Hereford and South Herefordshire MP Jesse Norman has come under fire for his voting record regarding pollution in the River Wye.

Mayor Ed O’Driscoll and Mr Norman hashed it out on Twitter over the weekend in a heated exchange.

Following the vote on the environment bill in the commons, Cllr O’Driscoll said that Mr Norman: “makes a lot of noise about working to clean up the River Wye but when push comes to shove...”

Mr Norman responded that he’s backing: “The UK’s first properly legislated targets, much higher capital investment by water companies, and a proper enforcement regime with a new and powerful regulator.”

To which Cllr O’Driscoll pushed back: “You’ve given water companies another 15 years to continue pumping sewage into our rivers, pathetically weak targets that will only benefit their shareholders.”

The back-and-forth happened following the votes on a number of deferred divisions on draft environmental targets on January 25, where Mr Norman voted in favour of his party’s targets along with Monmouth’s David Davies, and Forest of Dean’s Mark Harper.

Around 20 local protesters against the dumping of sewage and the run-off of phosphates from chicken factories into the River Wye have installed satirical blue plaques on bridges in Hereford to highlight the shocking state of the waterways.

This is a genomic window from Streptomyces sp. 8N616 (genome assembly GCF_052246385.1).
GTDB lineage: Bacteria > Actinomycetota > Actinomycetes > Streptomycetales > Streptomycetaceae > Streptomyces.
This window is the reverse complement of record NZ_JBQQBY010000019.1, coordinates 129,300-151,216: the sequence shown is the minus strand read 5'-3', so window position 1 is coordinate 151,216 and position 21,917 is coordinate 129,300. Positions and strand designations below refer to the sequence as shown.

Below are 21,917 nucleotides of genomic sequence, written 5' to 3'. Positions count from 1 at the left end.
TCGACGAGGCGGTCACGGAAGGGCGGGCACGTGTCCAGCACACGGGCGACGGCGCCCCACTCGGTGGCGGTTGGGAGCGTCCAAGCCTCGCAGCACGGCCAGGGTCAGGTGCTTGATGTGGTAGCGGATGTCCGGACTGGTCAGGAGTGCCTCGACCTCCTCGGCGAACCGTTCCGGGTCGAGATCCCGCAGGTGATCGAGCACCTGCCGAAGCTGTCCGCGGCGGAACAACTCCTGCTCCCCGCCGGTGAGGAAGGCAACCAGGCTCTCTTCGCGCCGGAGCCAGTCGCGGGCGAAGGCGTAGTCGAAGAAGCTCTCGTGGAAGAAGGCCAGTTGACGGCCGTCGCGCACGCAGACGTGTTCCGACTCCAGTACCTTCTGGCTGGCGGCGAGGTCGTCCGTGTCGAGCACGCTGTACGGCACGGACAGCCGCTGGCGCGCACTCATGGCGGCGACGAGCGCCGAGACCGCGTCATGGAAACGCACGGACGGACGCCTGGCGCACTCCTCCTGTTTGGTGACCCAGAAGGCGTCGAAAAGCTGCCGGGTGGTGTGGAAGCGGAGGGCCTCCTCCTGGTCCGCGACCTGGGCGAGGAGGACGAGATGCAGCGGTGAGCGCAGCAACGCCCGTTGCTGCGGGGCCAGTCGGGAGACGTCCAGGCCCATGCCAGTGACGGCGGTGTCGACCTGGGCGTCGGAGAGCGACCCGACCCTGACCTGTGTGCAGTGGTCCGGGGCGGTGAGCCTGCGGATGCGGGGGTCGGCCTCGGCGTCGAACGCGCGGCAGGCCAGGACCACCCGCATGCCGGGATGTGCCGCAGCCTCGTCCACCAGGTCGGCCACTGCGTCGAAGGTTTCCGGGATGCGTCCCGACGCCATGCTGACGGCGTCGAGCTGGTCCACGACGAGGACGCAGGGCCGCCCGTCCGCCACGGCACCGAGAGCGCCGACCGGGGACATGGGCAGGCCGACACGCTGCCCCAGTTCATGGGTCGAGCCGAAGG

Members of Marches Climate Action, an off-shoot of Marches Extinction Rebellion unveiled the blue plaques Hereford’s Old Bridge and other locations in the city as part of a national day of action across the UK.

The plaques highlight the government’s continued failure to tighten environmental regulations and stop profit-grabbing by water companies. The plaques read: “Jesse Norman abstained on a vote requiring water companies to dump less raw sewage into our waterways and seas, October 20, 2021.”

Paul Healy, College Lecturer from Bromyard and spokesperson for Marches Climate Action said: “We’ve watched in horror as our rivers and seas have become open sewers since October 2021, when the government voted down a proposal to stop water companies pumping waste directly into our rivers. They justified this by claiming that the proposal was too expensive. These plaques shine a light on the government’s failure to protect our waterways, the natural world, and all of us. Moreover, despite helping to set up the River Commission and setting a five year plan to tackle pollution in the River Wye, Jesse Norman and Bill Wiggin failed to vote for an amendment to legislation that would limit how much sewage water companies can dump in our rivers and seas. Jesse Norman says that the Government amendment is stronger than the one that he helped vote down: he is, quite straightforwardly wrong, as detailed by The River Trust”